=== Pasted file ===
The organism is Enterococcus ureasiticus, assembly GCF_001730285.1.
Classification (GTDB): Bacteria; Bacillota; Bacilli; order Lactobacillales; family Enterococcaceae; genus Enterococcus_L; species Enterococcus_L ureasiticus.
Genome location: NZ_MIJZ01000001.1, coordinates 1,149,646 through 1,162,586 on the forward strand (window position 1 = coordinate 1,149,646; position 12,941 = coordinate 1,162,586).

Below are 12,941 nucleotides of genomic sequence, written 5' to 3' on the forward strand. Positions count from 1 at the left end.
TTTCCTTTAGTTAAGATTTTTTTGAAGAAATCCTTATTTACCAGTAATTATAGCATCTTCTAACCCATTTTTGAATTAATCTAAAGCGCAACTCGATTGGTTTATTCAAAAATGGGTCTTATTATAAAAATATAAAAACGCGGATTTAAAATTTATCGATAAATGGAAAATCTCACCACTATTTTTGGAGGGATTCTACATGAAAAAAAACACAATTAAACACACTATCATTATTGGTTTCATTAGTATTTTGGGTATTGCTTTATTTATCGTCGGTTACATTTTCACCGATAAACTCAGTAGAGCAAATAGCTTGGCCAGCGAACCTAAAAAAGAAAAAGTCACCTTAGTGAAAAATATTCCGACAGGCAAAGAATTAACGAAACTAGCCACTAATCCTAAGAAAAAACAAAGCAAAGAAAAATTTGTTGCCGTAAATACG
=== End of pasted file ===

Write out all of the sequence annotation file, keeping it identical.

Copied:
The organism is Enterococcus ureasiticus, assembly GCF_001730285.1.
Classification (GTDB): Bacteria; Bacillota; Bacilli; order Lactobacillales; family Enterococcaceae; genus Enterococcus_L; species Enterococcus_L ureasiticus.
Genome location: NZ_MIJZ01000001.1, coordinates 1,149,646 through 1,162,586 on the forward strand (window position 1 = coordinate 1,149,646; position 12,941 = coordinate 1,162,586).

Below are 12,941 nucleotides of genomic sequence, written 5' to 3' on the forward strand. Positions count from 1 at the left end.
TTTCCTTTAGTTAAGATTTTTTTGAAGAAATCCTTATTTACCAGTAATTATAGCATCTTCTAACCCATTTTTGAATTAATCTAAAGCGCAACTCGATTGGTTTATTCAAAAATGGGTCTTATTATAAAAATATAAAAACGCGGATTTAAAATTTATCGATAAATGGAAAATCTCACCACTATTTTTGGAGGGATTCTACATGAAAAAAAACACAATTAAACACACTATCATTATTGGTTTCATTAGTATTTTGGGTATTGCTTTATTTATCGTCGGTTACATTTTCACCGATAAACTCAGTAGAGCAAATAGCTTGGCCAGCGAACCTAAAAAAGAAAAAGTCACCTTAGTGAAAAATATTCCGACAGGCAAAGAATTAACGAAACTAGCCACTAATCCTAAGAAAAAACAAAGCAAAGAAAAATTTGTTGCCGTAAATACG